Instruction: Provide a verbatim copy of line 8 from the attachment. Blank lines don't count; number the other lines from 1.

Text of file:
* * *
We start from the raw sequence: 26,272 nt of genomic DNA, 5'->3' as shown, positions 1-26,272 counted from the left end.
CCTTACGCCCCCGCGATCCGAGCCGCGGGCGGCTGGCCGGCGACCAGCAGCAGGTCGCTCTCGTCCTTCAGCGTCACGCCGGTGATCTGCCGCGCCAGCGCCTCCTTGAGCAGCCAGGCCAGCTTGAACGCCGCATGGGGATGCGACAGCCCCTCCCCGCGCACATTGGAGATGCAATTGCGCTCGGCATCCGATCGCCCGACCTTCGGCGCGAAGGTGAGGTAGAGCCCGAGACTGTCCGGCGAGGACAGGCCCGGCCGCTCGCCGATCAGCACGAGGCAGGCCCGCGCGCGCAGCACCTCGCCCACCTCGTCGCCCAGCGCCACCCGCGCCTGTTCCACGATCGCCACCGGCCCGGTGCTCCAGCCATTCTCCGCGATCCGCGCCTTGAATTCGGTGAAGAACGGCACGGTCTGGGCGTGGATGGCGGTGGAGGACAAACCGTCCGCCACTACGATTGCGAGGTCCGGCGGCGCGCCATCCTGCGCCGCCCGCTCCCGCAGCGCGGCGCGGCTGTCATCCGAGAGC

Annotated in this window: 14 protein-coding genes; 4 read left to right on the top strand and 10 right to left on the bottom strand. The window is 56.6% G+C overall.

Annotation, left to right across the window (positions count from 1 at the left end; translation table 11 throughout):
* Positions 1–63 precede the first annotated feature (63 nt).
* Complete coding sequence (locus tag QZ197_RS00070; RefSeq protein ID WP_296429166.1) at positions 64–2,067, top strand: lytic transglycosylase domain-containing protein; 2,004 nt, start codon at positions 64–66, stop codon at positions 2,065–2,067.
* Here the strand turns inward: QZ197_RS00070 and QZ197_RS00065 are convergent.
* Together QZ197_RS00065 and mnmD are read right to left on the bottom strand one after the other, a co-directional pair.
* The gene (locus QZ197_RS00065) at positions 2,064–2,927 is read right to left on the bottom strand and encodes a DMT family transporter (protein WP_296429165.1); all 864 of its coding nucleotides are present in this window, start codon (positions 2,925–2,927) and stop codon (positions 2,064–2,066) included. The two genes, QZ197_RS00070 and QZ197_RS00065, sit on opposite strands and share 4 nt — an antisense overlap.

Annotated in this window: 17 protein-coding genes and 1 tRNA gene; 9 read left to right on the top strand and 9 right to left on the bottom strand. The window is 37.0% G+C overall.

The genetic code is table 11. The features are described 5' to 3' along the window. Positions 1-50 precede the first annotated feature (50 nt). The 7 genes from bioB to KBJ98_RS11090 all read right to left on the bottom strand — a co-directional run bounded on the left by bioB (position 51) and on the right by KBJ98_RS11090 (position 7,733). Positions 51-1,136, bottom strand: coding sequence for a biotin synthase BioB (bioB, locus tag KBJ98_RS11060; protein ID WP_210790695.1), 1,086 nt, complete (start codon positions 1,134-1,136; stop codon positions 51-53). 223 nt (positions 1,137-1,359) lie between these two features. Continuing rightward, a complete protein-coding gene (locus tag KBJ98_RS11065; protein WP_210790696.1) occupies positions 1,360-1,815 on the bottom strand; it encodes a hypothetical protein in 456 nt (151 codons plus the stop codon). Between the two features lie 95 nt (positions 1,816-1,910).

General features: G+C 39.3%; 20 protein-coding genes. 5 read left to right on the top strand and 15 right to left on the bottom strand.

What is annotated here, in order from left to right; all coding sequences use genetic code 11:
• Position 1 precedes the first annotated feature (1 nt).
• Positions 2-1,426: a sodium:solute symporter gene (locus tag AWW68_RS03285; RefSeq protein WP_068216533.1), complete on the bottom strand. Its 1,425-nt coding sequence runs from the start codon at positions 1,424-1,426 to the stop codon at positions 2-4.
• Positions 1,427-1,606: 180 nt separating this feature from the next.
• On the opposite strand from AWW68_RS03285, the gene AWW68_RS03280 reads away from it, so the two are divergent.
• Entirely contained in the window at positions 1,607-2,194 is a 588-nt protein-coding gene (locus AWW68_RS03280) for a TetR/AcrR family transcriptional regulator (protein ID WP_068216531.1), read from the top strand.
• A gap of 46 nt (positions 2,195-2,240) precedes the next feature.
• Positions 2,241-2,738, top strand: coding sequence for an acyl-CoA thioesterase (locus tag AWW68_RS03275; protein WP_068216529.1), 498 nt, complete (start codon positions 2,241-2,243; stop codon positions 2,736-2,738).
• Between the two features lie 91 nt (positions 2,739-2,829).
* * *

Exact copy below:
* Together QZ197_RS00065 and mnmD are read right to left on the bottom strand one after the other, a co-directional pair.